Malaria: Causes, Symptoms, Vaccine and Treatment
This article will explain you about malaria transmission , prevention, blood smear & causes .
Overview of malaria :
Malaria is a life-threatening mosquito-borne blood disease. The Anopheles mosquito transmits it to humans . The parasites in mosquitos that spread this belong to the Plasmodium genus. Over 100 types of Plasmodium parasite can infect a variety of species. Different types replicate at different rates, changing how quickly the symptoms escalate, and the severity of the disease.
Five types of Plasmodium parasite can infect humans. These occur in different parts of the world. Some cause a more severe type of malaria than others. Once an infected mosquito bites a human, the parasites multiply in the host’s liver before infecting and destroying red blood cells. Within 48 to 72 hours, the parasites inside the red blood cells multiply, causing the infected cells to burst open. The parasites continue to infect red blood cells, resulting in symptoms that occur in cycles that last two to three days at a time.
Malaria is typically found in tropical and subtropical climates where the parasites can live. The World Health Organization (WHO) states that, in 2016, there were an estimated 216 million cases of malaria in 91 countries. In the United States, the Centers for Disease Control andPrevention (CDC) report 1,700 cases of malaria annually. Most cases of malaria develop in people who travel to countries where malaria is more common.
Some General Info:
Mode of transmission : By bite of female Anopheles mosquitoes
Incubation period : Approximately 12 days
- Headache, nausea and muscular pain.
- Feeling of chilliness and shivering followed by fever which becomes normal along with sweating after some time.
- The patient becomes weak and anaemic.
- If not treated properly secondary complications may lead to death.
- Fitting of double door and windows (with “Jali” i.e. wire mesh) in the house to prevent entry of mosquitoes.
- Use of mosquito net and mosquito repellents.
- No water should be allowed to collect in ditches or other open spaces to prevent mosquito breeding.
- Sprinkling of kerosene oil in ditches or other open spaces where water gets collected.
- Antimalarial drugs to be taken.
Transmission can occur if a mosquito infected with the Plasmodium parasite bites you. There are four kinds of malarial parasites that can infect humans: Plasmodium vivax, P. ovale, P. malariae, and P. falciparum.
P. falciparum causes a more severe form of the disease and those who contract this form have a higher risk of death. An infected mother can also pass the disease to her baby at birth. This is known as congenital malaria.
Transmitted by blood, so it can also be transmitted through:
- an organ transplant
- a transfusion
- use of shared needles or syringes
Your doctor will be able to diagnose malaria. During your appointment, your doctor will review your health history, including any recent travel to tropical climates. A physical exam will also be performed.
Your doctor will be able to determine if you have an enlarged spleen or liver. If you have malarial symptoms , your doctor may order additional blood tests to confirm your diagnosis.
These malarial tests will show:
- whether you have malaria
- what type of malaria you have
- if your infection is caused by a parasite that’s resistant to certain types of drugs
- if the disease has caused anemia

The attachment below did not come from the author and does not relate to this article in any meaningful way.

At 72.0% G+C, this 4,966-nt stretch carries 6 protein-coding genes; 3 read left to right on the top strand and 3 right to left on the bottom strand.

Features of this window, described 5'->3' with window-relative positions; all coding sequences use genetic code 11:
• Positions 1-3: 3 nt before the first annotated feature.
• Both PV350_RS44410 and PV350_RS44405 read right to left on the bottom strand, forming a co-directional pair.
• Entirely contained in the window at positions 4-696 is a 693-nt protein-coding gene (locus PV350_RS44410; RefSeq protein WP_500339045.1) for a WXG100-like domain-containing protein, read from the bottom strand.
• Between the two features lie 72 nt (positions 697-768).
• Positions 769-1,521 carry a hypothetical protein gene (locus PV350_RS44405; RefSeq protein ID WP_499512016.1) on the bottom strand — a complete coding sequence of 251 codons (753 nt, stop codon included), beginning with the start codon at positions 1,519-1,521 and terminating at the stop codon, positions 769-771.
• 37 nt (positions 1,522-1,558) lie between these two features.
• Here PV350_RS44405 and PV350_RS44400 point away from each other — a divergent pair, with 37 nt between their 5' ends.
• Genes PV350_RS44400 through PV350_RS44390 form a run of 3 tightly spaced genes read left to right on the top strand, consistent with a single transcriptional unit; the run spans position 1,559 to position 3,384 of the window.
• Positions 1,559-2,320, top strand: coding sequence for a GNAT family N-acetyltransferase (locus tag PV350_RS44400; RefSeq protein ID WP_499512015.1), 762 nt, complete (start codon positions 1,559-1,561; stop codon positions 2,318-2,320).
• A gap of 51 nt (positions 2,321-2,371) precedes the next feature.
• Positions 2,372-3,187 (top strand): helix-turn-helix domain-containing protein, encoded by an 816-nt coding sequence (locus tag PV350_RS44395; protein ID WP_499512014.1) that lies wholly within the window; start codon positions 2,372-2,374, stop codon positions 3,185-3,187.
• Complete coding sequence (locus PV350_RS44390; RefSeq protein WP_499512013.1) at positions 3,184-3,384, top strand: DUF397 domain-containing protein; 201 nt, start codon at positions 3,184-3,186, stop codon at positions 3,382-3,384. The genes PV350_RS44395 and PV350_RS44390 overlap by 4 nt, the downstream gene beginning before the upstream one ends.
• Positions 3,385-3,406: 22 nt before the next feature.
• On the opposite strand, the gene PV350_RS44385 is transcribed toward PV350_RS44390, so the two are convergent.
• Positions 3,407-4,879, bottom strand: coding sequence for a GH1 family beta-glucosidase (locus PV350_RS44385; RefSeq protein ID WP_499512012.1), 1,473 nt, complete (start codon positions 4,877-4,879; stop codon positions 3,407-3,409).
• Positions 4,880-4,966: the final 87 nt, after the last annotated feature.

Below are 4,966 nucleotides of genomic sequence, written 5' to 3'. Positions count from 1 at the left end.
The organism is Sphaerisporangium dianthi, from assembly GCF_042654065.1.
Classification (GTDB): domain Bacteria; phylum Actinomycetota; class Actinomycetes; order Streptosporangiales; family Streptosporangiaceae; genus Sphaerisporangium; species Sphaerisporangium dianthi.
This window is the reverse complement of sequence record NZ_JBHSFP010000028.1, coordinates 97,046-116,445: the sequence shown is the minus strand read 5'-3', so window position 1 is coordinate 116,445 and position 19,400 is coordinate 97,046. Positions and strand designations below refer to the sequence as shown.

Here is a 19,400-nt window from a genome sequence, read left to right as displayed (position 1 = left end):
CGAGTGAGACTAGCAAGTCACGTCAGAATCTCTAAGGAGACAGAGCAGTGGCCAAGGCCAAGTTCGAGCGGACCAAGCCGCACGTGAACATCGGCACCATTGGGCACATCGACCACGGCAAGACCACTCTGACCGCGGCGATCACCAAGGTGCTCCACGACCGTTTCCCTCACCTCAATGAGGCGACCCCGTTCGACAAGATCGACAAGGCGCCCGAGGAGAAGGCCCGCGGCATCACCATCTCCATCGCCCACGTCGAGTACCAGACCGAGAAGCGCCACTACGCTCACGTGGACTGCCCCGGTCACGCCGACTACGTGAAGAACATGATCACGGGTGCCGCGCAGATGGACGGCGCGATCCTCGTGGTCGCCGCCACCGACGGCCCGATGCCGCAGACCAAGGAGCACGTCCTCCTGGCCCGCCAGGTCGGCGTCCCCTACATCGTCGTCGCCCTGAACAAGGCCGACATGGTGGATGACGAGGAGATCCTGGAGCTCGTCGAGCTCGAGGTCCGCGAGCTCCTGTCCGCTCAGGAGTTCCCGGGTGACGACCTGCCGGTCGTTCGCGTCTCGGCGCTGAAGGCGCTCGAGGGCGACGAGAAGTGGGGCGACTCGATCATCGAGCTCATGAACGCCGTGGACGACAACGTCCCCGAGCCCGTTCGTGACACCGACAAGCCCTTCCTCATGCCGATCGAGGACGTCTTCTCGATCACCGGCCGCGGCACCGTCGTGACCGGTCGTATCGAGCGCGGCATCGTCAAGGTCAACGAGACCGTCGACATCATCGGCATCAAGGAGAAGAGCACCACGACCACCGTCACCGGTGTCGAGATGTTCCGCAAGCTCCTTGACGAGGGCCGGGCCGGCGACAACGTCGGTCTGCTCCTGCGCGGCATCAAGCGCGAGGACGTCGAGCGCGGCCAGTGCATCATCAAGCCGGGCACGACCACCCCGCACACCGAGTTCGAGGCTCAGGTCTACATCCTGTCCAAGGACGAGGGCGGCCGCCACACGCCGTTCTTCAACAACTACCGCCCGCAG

- if the disease has affected your vital organs
Treatment aims to eliminate the Plasmodium parasite from the bloodstream. Those without symptoms may be treated for infection to reduce the risk of disease transmission in the surrounding population. The World Health Organization (WHO) recommends artemisinin-based combination therapy (ACT) to treat uncomplicated malaria. Artemisinin is derived from the plant Artemisia annua, better known as sweet wormwood. It rapidly reduces the concentration of Plasmodium parasites in the bloodstream.
Practitioners often combine ACT with a partner drug. ACT aims to reduce the number of parasites within the first 3 days of infection, while the partner drugs eliminate the rest.
Expanding access to ACT treatment worldwide has helped reduce the impact of malaria, but the disease is becoming increasingly resistant to the effects of ACT. In places where malaria is resistant to ACT, treatment must contain an effective partner drug. The WHO has warned that no alternatives to artemisinin are likely to become available for several years.
Research to develop safe and effective global vaccines for this disease is ongoing, with the licensing of one vaccine already having occurred in Europe. No vaccine is yet licensed in the U.S.
Some generally asked questions
Q1. How do you identify malaria parasites on blood smears?
Malaria parasites can be identified by examining under the microscope a drop of the patient’s blood, spread out as a “blood smear” on a microscope slide. Prior to examination, the specimen is stained (most often with the Giemsa stain) to give the parasites a distinctive appearance.
Q2. What is the relationship between malaria and sickle cell disease?
It is believed that the current prevalence of malaria in endemic areas reflects selection for the carrier form of sickle cell trait through a survival advantage. Malaria has been incriminated as a great cause of mortality in people with sickle cell disease (SCD).
Q3. What is the name of malaria medicine?
Aryl aminoalcohol compounds: quinine, quinidine, chloroquine, amodiaquine, mefloquine, halofantrine, lumefantrine, piperaquine, tafenoquine. 2. Antifolate compounds (“antifols”): pyrimethamine, proguanil, chlorproguanil, trimethoprim.
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